LastPass announced on Monday that the same attacker broke into an employee’s home computer and obtained a decrypted vault that was only accessible to a small number of the company’s developers. The company was already reeling from a breach that gave a threat actor access to partially encrypted login data.
The threat actor “was actively engaged in a new series of reconnaissance, enumeration, and exfiltration activity” from August 12 to August 26, according to representatives of the top password manager LastPass, even though the original breach into their system stopped on August 12. Throughout the process, the unidentified threat actor was able to access a LastPass data vault and obtain legitimate credentials from a senior DevOps engineer.
The vault provided access to a shared cloud storage system that housed the encryption keys for customer vault backups kept in Amazon S3 buckets, among other things. LastPass officials wrote, “this was accomplished by targeting the DevOps engineer’s home computer and exploiting a vulnerable third-party media software package, which enabled remote code execution capability and allowed the threat actor to implant keylogger malware.” “The threat actor was able to capture the employee’s master password as it was entered, after the employee authenticated with MFA, and gain access to the DevOps engineer’s LastPass corporate vault.”
LastPass claimed that the threat actor also possessed dual storage container decryption keys
One of just four LastPass workers who had access to the company vault was the compromised DevOps engineer. The threat actor exported the entries after gaining access to the encrypted vault, which included the “decryption keys needed to access the AWS S3 LastPass production backups, other cloud-based storage resources, and some related critical database backups.”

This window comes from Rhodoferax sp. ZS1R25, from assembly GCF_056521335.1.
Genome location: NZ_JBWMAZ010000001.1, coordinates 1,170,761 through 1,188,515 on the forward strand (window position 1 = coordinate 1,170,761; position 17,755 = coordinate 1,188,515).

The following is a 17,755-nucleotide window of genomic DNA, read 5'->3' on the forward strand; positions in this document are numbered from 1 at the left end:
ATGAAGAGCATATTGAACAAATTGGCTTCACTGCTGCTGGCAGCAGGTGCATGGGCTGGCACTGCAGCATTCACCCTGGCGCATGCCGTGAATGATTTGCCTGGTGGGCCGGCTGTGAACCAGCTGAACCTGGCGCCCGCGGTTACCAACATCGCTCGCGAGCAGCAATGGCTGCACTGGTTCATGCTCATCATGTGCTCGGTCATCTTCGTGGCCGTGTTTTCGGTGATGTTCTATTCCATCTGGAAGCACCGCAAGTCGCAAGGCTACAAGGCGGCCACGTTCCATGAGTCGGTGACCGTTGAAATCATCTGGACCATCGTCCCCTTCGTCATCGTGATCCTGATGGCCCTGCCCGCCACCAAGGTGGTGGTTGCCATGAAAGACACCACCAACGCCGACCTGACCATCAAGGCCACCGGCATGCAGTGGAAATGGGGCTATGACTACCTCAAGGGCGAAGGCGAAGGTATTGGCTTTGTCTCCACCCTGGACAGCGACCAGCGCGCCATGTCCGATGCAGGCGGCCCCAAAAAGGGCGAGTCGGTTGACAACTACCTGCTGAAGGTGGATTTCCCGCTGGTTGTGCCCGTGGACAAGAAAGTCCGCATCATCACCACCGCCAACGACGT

The bombshell update that LastPass released two months prior revealed for the first time that, in contrast to earlier claims, the attackers had indeed gotten client vault data comprising both encrypted and unencrypted data. LastPass said at the time that the threat actor also possessed dual storage container decryption keys and a cloud storage access key, enabling the transfer of client vault backup data from the encrypted storage container.
The backup data included both encrypted and unencrypted information, including usernames and passwords for websites, secure notes, and data filled out in forms using 256-bit AES encryption. The updated information clarifies how the threat actor got the S3 encryption keys.
According to Monday’s report, the first event’s tactics, techniques, and processes were distinct from those utilised in the second incident, and as a consequence, it wasn’t first obvious to investigators that the two were connected. The threat actor exploited the first event’s data to enumerate and exfiltrate the data kept in the S3 buckets during the second incident. When the threat actor attempted to exploit Cloud Identity and Access Management (IAM) roles to engage in illegal activities, Amazon alerted LastPass to the second occurrence.
Plex is one of the top providers of media streaming services
Plex was the media software application that was hacked on the employee’s personal computer, according to a source informed on a confidential investigation from LastPass who spoke on the condition of anonymity. It’s interesting to note that on August 24, just 12 days after the second incident started, Plex reported its own network attack. Via the breach, a threat actor was able to get access to a private database and steal usernames, passwords, and email addresses from some of the company’s 30 million clients.
One of the top providers of media streaming services is Plex, which enables users to play games, stream movies and music, and access their own content that is stored on personal or business media servers. It’s unclear whether the LastPass attacks are related in any way to the Plex hack. Emails for response from LastPass and Plex representatives were not returned.
The fact that the threat actor responsible for the LastPass breach was very crafty and was able to effectively exploit a software flaw on an employee’s personal computer only serves to support that opinion. All LastPass users should update their master passwords and any passwords saved in their vaults, as Ars suggested in December. The safeguards are necessary even if it’s unclear whether the threat actor has access to either.